Ioan Drăgan: A Report on the Archives of Oradea in 1949 (p. 305-315)

1949 was a special year in the history of the Transylvanian archives: it brought revitalization to the field after an entire decade of great deprivation and destruction, which started with the Vienna Treaty of August 1940. Revitalization was closely connected to the activity of the Archives and Documentation Department of the recently reorganized Historical and Philosophical Institute of Cluj, an institution functioning under the command of the Academy of the People's Republic of Romania and having David Prodan as its director and Zsigmond Jakó as Head of Department Deputy, both well-known specialists in the field of Transylvanian archives. In the period 1949-1950, the State Archives, coordinated directly by the Historical and Philosophical Institute managed to recover all funds evacuated in 1940, to recommence developing the documentary fund with new acquisitions, to hire new staff and to begin, once again to function normally. At the same time, receipt of historical funds in the territory still within the jurisdiction of the Head Department for Region Cluj was recommenced. Coordinated by the Cluj Branch of the Academy a huge archive recovery campaign was started. The campaign had as its objective to rescue archives whose founding institutions were abolished and which were managed at that moment by interim directors and also to concentrate these to the Head Department for Region Cluj.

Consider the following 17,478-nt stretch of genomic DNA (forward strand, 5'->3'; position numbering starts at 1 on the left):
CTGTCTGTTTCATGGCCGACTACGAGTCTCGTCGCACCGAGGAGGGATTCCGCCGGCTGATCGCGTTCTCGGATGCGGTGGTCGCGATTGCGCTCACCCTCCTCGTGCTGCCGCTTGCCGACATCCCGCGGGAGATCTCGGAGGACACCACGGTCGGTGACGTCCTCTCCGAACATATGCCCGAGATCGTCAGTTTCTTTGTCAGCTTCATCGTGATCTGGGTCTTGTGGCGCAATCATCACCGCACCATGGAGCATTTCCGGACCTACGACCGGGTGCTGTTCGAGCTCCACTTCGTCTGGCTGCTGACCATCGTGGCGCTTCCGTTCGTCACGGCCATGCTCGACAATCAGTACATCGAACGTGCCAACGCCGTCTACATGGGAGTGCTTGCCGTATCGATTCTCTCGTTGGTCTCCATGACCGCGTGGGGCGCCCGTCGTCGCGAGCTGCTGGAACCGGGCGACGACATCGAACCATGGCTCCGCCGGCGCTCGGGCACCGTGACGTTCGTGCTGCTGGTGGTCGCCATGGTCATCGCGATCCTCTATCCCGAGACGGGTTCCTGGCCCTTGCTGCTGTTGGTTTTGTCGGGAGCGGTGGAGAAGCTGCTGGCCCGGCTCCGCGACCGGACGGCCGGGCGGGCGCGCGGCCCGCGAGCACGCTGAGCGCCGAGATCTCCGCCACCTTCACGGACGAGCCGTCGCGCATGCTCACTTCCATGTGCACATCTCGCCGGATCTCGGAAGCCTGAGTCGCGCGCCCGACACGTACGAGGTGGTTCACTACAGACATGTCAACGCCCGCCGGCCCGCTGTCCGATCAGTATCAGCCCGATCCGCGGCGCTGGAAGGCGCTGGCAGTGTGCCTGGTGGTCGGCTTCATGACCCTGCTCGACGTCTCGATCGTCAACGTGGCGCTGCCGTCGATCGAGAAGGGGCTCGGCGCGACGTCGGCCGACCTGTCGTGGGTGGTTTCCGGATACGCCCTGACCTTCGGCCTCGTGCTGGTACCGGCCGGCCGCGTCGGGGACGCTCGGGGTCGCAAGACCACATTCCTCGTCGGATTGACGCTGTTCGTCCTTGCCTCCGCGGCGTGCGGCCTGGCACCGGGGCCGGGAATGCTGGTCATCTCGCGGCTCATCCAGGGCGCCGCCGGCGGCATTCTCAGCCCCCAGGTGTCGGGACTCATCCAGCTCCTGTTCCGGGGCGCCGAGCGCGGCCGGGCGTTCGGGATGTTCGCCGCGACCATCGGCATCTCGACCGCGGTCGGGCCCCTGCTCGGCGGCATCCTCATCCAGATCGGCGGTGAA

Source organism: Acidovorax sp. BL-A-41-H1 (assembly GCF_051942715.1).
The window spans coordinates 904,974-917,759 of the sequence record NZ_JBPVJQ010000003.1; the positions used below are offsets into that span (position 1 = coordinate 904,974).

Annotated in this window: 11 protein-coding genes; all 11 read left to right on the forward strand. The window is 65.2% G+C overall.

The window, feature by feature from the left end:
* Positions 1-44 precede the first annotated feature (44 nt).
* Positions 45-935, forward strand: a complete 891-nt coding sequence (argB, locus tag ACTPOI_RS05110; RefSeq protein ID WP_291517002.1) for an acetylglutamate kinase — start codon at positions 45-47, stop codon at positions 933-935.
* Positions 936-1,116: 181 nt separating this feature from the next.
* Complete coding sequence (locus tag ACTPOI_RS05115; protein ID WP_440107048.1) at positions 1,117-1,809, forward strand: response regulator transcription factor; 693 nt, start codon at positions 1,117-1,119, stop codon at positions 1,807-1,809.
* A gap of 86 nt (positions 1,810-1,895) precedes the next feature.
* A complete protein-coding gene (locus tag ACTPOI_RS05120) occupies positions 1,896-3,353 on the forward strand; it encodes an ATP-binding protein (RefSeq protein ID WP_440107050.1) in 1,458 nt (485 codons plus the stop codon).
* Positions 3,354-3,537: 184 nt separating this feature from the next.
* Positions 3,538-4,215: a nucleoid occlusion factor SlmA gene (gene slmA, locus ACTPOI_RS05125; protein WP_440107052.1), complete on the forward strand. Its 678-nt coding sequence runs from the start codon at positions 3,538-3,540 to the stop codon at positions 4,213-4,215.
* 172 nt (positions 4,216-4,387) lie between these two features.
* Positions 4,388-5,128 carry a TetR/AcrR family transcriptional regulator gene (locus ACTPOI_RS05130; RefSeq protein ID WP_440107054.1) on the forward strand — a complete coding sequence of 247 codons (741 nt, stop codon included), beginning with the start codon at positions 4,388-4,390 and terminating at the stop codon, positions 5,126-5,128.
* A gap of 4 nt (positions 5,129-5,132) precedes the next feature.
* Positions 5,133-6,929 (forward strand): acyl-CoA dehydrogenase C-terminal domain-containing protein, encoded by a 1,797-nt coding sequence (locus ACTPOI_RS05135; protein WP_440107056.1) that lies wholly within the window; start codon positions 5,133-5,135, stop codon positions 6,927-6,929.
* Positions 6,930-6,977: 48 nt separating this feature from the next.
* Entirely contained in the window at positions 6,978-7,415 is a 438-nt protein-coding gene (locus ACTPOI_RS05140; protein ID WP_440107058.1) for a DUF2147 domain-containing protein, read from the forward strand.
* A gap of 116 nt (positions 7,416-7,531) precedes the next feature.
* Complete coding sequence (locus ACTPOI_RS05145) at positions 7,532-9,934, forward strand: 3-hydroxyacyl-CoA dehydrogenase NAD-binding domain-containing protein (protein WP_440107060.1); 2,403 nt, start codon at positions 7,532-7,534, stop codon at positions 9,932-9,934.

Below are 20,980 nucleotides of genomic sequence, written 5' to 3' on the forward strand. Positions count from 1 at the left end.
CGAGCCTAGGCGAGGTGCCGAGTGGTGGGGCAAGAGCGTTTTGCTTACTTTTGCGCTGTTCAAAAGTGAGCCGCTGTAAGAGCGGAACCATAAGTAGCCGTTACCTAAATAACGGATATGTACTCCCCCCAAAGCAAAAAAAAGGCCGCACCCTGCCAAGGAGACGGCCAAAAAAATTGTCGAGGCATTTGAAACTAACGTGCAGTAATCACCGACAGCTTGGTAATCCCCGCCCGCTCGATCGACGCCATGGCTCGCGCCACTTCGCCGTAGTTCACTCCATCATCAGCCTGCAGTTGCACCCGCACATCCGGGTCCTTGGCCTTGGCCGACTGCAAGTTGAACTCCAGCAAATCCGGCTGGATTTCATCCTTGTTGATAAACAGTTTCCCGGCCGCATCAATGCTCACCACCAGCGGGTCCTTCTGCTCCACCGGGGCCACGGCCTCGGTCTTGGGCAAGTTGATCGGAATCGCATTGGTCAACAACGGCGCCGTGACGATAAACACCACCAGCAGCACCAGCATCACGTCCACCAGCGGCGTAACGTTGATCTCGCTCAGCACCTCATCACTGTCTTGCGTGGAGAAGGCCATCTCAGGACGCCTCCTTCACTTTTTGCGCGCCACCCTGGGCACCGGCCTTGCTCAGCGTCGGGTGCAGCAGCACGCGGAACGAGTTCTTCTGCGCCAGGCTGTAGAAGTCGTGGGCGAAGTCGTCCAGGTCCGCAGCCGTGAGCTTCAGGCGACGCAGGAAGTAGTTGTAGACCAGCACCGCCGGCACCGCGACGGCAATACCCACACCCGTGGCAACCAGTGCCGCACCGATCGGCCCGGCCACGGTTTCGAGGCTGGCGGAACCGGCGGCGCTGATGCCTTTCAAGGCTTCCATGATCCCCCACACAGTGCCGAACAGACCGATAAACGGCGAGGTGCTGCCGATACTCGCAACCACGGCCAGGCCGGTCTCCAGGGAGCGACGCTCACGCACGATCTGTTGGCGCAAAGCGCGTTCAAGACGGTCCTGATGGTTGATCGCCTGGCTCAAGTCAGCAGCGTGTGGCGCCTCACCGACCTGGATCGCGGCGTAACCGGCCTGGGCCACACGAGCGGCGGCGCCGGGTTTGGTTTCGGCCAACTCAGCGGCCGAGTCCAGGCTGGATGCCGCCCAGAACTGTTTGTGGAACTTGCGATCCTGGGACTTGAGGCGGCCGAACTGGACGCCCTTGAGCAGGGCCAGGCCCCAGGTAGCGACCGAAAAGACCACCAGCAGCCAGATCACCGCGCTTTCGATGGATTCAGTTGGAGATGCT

This is the context in which the author of this study places the presented and annexed documents. In what follows, Drăgan, based on the latter, gives a picture of Zsigmond Jakó, the man who had the greatest contribution to the promotion of the already-mentioned revitalization campaign. These documents are reports drawn up after the inspection of various archives in Oradea in the period 12-17 August, a task delegated to Jakó by the Historical and Philosophical Institute of Cluj. The author of the study shows that although these documents belong to the so-called „field reports", they contain far more than administrative information. Besides the precise and detailed description of the on-the-spot findings, they also contain elements of the history of the institutions and archives inspected, suggestions for document recovery and organization and also arguments to support the suggestions, other data of cultural and general interest. In other words, through these reports the author presents one of the most brilliant Romanian archivists of the period who created an important chapter in the scientific study of the Transylvanian archives. In his conclusions, Drăgan highlighted that the annexed reports show once again clearly the passionate and competent implication of Professor Zsigmond Jakó in a very important period dedicated to the rescue of the Transylvanian archives in the period 1949-1950.